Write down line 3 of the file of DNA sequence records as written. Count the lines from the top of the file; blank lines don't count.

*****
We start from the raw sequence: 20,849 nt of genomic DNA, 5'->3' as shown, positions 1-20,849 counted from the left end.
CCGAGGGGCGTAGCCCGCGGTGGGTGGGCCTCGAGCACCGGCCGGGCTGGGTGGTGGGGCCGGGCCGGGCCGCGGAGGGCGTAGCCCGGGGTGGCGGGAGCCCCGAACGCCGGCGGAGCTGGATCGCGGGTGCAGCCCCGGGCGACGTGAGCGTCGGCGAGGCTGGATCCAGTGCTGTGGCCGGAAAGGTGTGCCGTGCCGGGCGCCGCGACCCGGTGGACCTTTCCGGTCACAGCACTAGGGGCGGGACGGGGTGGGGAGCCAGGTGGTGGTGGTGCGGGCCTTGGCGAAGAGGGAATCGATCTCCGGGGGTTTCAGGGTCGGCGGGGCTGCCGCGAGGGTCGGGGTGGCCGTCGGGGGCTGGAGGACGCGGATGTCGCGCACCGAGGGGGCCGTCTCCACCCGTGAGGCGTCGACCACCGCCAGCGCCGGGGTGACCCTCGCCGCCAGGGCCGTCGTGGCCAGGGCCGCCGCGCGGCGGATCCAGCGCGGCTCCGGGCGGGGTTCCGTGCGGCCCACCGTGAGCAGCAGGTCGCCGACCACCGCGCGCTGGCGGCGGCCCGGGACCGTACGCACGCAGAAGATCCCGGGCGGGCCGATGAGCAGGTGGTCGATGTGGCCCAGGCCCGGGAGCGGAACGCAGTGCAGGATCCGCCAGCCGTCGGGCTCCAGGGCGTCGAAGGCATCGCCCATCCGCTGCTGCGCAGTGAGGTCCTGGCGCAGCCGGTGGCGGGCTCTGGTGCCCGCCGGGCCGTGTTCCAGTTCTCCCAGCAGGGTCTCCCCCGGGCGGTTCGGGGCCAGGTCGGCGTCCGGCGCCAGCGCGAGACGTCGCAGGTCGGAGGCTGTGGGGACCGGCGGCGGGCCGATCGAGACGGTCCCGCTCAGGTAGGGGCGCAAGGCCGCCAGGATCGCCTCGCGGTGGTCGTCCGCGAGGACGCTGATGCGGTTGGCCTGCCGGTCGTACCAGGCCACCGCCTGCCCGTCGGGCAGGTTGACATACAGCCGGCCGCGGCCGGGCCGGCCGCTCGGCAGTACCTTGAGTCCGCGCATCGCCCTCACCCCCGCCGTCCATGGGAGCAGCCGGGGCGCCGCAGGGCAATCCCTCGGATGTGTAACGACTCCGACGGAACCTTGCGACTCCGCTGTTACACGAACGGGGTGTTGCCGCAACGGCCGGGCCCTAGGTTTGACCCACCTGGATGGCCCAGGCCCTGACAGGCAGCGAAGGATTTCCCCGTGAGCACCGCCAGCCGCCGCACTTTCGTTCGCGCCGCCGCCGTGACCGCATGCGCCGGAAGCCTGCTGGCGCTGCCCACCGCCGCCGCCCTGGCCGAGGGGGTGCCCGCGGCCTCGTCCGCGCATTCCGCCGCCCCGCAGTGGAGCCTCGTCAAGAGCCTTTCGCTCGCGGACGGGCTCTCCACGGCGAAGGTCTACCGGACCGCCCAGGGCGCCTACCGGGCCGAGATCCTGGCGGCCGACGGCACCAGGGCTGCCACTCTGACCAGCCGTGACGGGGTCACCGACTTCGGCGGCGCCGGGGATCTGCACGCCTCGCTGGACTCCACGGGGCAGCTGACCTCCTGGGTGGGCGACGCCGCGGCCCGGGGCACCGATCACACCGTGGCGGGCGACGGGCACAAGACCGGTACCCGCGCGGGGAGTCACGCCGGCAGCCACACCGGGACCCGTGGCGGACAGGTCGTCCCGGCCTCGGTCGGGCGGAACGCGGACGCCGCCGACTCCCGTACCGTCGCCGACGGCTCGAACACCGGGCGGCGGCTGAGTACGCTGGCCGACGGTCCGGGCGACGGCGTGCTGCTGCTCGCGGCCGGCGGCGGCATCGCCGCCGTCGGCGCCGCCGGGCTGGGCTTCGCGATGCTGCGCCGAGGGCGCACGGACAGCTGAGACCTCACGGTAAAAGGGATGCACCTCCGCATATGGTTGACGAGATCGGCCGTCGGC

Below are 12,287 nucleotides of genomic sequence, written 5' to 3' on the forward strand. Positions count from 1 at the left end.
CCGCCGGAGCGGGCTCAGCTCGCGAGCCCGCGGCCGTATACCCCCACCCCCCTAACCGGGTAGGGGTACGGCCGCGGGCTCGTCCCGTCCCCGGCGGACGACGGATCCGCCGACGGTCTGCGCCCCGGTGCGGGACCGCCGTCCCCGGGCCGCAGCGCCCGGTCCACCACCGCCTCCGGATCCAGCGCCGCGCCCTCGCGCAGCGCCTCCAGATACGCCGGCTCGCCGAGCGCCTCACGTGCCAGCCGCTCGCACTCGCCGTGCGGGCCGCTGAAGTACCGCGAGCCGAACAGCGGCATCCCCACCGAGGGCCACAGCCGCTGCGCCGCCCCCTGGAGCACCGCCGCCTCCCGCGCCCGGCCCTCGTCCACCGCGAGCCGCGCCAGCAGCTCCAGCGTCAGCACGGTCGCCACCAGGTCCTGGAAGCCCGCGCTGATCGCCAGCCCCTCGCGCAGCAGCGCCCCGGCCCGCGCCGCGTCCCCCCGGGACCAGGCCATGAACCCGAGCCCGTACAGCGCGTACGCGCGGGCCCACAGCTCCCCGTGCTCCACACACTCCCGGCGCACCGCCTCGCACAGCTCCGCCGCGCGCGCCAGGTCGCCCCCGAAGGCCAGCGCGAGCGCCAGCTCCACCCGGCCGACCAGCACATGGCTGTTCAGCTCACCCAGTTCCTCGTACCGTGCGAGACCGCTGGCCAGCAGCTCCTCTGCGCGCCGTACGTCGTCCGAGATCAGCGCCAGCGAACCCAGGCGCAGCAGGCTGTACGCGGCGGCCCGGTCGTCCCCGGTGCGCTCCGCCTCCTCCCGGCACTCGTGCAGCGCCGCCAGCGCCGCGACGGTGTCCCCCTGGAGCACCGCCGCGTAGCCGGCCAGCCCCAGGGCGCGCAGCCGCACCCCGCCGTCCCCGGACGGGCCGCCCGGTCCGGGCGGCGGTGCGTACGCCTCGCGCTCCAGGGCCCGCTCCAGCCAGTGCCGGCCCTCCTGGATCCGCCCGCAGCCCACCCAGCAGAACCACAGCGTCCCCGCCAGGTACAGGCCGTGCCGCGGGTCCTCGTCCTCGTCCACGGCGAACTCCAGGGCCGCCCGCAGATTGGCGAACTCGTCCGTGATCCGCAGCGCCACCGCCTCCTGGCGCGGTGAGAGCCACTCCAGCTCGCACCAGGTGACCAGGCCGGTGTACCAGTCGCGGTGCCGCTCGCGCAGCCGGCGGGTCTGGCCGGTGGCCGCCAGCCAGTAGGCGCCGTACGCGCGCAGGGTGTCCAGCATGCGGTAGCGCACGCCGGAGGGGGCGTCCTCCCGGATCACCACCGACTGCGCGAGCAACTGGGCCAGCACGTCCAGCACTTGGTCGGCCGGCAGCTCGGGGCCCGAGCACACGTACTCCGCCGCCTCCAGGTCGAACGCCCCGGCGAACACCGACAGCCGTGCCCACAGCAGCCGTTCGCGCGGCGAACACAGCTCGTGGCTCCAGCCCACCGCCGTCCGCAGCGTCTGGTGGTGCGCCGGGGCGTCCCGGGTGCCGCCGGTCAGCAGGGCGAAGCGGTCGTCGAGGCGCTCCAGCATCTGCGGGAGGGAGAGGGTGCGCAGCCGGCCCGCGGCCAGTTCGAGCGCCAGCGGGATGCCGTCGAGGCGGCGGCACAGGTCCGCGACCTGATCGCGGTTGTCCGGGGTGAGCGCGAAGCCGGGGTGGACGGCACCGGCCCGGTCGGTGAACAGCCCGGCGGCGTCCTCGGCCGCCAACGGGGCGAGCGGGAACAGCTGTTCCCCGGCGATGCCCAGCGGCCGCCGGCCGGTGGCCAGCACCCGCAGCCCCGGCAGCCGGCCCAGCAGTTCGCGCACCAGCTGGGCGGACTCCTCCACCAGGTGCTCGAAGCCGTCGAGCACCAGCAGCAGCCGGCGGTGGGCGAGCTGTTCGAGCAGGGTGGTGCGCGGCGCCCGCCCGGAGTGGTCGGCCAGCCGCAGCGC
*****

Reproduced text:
Below are 12,287 nucleotides of genomic sequence, written 5' to 3' on the forward strand. Positions count from 1 at the left end.